As we approach the end of the Decade of Education for Sustainable Development (ESD) there are two identifiable kinds of ‘silences’ that are cause for alarm.
The first ‘silence’ was noticeable in two key 2013 documents produced by the High-Level Panel of the UN Secretary General which proposed a new set of post-2015 development goals. Neither report mentions ESD, despite the fact that the new development goals are meant to be called Sustainable Development Goals and that the lead agency for the Decade was itself a UN agency. Since May 2014, ESD has been included as a target in the Muscat Agreement adopted at the 2014 Global Education For All Meeting and in the proposal for Sustainable Development Goals (SDGs) by the Open Working Group of the UN General Assembly on SDGs.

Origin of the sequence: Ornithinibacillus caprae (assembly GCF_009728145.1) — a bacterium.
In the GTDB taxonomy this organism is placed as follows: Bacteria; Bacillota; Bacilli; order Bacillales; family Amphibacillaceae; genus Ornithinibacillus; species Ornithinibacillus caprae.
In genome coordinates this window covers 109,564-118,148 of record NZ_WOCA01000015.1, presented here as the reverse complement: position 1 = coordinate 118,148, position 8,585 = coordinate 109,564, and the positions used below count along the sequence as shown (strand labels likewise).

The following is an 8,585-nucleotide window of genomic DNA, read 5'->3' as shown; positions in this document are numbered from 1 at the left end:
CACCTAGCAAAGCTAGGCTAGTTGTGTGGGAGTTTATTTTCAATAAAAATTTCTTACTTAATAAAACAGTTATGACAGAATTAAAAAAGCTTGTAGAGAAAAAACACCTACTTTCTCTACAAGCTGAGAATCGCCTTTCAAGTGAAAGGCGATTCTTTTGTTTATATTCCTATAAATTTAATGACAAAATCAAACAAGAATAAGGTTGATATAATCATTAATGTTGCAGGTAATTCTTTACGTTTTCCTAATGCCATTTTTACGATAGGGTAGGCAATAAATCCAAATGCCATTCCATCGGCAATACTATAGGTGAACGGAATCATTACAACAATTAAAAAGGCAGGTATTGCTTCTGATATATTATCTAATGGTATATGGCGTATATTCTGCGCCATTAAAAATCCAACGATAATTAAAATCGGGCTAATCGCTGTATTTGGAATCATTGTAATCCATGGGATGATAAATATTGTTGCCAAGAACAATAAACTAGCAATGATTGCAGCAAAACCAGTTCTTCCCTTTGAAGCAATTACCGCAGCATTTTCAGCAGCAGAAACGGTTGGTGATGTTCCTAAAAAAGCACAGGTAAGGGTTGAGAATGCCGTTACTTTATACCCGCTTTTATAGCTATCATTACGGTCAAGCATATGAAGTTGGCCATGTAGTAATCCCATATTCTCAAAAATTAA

While this paper considers the reasons for this first ‘silence’, and the successful advocacy to address this ‘silence’, the second ‘silence’ is in many respects the more threatening. It is about how education itself can continue to ‘silence’. To argue this, the growing emphasis on ESD that is focused on ‘Educating for Resilience’ will be discussed. I have argued that resilience itself is a valuable concept and essential in helping populations prepare and cope with increased frequency of natural disasters. However, unless this type of education addresses the fundamental link between vulnerability and power, is this kind of education merely assisting vulnerable communities to prepare and cope for the next disaster? Are we therefore educating for re-silence rather than resilience?
Speaker: Roberto Guevara
Wednesday 22 October: 12.30 pm to 2.00 pm
Industry Engagement Room, Building 37, Level 3, Room 18